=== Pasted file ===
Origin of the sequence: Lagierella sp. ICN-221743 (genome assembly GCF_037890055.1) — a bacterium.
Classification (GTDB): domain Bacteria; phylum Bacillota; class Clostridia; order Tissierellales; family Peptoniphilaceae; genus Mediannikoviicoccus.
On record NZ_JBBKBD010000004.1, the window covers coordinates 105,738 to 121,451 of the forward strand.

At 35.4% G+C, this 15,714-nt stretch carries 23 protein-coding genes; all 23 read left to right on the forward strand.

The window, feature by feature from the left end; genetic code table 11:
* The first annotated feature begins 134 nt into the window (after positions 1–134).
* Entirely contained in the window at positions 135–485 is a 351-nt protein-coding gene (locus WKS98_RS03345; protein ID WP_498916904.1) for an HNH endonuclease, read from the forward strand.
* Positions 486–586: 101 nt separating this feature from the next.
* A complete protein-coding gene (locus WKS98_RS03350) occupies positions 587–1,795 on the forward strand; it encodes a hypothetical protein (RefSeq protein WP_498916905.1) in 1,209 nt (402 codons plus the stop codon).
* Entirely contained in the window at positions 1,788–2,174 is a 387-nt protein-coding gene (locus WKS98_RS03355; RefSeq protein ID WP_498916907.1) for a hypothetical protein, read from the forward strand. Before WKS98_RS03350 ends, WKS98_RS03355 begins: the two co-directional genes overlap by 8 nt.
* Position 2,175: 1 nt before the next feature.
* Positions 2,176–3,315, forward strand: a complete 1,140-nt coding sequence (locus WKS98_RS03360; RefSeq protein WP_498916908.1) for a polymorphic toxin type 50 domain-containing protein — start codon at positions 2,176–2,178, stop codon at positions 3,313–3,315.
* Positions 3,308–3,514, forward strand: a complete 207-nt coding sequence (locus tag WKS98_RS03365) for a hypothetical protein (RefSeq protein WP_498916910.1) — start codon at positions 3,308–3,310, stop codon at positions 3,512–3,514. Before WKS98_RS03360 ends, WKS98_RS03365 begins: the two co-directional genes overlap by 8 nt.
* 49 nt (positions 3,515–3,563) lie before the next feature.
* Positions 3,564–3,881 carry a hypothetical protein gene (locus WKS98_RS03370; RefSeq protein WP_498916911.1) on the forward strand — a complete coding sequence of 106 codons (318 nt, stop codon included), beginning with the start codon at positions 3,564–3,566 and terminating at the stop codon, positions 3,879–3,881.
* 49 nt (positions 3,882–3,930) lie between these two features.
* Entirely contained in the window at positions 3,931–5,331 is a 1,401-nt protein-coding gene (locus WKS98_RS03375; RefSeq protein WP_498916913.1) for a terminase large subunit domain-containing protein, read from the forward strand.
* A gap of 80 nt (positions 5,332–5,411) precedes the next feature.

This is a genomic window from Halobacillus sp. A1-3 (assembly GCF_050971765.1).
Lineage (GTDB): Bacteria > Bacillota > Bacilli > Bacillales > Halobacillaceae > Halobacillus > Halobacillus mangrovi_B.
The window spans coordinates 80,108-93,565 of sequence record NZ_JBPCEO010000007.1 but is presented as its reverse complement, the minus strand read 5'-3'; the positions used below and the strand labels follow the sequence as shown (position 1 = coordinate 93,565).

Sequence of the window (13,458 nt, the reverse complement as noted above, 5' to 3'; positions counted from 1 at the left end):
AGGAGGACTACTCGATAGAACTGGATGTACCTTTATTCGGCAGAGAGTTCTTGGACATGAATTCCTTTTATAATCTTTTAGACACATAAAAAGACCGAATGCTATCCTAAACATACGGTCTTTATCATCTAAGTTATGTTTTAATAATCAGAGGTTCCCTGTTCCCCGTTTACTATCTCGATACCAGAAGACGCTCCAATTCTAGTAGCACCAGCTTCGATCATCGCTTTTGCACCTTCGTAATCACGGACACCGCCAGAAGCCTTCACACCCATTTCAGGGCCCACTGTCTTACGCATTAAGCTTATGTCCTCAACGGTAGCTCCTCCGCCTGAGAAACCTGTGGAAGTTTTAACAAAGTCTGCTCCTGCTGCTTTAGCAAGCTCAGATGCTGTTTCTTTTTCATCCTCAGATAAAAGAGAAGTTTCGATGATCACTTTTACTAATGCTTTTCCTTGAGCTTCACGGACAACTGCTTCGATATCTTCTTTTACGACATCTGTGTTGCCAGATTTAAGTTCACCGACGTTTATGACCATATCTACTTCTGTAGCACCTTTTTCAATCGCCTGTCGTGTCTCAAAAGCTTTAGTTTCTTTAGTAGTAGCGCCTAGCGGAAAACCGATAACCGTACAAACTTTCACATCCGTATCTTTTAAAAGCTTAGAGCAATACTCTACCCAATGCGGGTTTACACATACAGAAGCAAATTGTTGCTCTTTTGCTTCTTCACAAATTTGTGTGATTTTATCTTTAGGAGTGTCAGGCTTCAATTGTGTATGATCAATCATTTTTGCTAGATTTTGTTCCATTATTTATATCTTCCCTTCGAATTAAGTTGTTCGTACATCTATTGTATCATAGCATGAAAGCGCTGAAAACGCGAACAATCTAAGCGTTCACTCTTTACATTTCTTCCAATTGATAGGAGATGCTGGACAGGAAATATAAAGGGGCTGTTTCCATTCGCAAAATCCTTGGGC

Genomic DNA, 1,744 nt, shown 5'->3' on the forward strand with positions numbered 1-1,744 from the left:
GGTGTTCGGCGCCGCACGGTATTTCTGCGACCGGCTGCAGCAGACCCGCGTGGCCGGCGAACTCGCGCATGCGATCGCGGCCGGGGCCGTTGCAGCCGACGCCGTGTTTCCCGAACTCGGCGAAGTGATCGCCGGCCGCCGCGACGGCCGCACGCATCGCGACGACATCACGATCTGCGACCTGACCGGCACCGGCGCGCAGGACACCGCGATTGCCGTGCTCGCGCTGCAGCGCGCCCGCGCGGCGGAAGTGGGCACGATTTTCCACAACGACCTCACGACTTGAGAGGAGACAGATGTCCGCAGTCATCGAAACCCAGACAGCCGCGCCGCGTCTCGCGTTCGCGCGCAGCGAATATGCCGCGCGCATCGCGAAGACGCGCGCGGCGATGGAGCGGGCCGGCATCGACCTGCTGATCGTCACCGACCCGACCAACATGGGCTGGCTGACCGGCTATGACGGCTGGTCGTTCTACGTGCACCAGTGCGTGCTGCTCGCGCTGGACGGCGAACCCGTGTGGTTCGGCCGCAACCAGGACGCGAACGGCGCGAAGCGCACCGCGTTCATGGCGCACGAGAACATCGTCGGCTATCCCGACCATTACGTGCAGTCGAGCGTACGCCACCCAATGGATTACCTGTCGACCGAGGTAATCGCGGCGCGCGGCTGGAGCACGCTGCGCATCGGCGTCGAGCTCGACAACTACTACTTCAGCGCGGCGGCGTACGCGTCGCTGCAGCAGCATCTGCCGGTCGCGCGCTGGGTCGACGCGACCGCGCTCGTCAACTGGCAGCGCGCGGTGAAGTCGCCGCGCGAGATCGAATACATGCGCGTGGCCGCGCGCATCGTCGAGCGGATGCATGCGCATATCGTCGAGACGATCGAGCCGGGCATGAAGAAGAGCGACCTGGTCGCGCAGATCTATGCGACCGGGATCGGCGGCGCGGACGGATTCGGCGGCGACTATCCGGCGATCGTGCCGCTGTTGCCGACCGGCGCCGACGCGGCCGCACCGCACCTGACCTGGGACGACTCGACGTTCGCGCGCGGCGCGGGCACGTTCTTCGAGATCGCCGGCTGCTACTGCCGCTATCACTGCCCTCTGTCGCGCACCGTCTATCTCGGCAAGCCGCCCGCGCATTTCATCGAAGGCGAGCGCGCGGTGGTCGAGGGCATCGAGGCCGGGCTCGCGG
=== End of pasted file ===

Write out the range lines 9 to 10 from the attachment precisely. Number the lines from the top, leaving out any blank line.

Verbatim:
* A complete protein-coding gene (locus WKS98_RS03350) occupies positions 587–1,795 on the forward strand; it encodes a hypothetical protein (RefSeq protein WP_498916905.1) in 1,209 nt (402 codons plus the stop codon).
* Entirely contained in the window at positions 1,788–2,174 is a 387-nt protein-coding gene (locus WKS98_RS03355; RefSeq protein ID WP_498916907.1) for a hypothetical protein, read from the forward strand. Before WKS98_RS03350 ends, WKS98_RS03355 begins: the two co-directional genes overlap by 8 nt.